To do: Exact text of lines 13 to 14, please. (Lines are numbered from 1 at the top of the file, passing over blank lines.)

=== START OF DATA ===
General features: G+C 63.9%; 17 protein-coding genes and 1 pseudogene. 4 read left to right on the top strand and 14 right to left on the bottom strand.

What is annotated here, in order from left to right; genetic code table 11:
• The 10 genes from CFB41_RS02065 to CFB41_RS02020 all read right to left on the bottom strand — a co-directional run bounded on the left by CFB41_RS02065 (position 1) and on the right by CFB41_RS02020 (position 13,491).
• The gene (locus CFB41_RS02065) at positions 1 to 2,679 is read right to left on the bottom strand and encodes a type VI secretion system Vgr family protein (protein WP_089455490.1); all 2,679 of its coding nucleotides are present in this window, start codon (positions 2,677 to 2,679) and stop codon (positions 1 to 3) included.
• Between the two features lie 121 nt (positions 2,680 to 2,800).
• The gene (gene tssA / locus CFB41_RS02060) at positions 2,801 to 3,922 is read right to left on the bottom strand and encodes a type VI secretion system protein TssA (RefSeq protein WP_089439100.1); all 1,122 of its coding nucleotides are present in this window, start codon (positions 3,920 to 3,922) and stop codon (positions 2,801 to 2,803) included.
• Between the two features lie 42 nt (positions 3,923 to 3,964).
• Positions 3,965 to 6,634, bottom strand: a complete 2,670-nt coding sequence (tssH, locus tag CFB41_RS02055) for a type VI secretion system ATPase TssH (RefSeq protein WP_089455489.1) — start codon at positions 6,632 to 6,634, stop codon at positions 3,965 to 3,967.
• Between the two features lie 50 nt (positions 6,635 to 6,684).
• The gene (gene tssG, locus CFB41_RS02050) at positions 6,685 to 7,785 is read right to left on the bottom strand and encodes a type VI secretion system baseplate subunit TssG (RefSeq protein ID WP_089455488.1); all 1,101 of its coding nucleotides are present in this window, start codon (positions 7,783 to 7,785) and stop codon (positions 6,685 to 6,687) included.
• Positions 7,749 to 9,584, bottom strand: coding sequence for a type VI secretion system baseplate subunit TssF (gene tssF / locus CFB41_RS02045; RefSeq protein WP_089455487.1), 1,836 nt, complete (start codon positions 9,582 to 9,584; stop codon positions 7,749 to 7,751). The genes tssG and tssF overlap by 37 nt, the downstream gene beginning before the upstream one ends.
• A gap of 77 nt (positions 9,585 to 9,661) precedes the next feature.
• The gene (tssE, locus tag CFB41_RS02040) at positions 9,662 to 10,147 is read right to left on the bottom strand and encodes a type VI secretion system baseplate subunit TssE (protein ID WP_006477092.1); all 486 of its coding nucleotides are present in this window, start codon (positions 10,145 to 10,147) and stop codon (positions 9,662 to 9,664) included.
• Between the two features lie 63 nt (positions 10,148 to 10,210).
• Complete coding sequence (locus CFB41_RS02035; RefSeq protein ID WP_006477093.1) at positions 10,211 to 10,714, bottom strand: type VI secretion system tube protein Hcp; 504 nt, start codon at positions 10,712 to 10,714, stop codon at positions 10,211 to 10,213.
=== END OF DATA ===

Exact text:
• The gene (tssE, locus tag CFB41_RS02040) at positions 9,662 to 10,147 is read right to left on the bottom strand and encodes a type VI secretion system baseplate subunit TssE (protein ID WP_006477092.1); all 486 of its coding nucleotides are present in this window, start codon (positions 10,145 to 10,147) and stop codon (positions 9,662 to 9,664) included.
• Between the two features lie 63 nt (positions 10,148 to 10,210).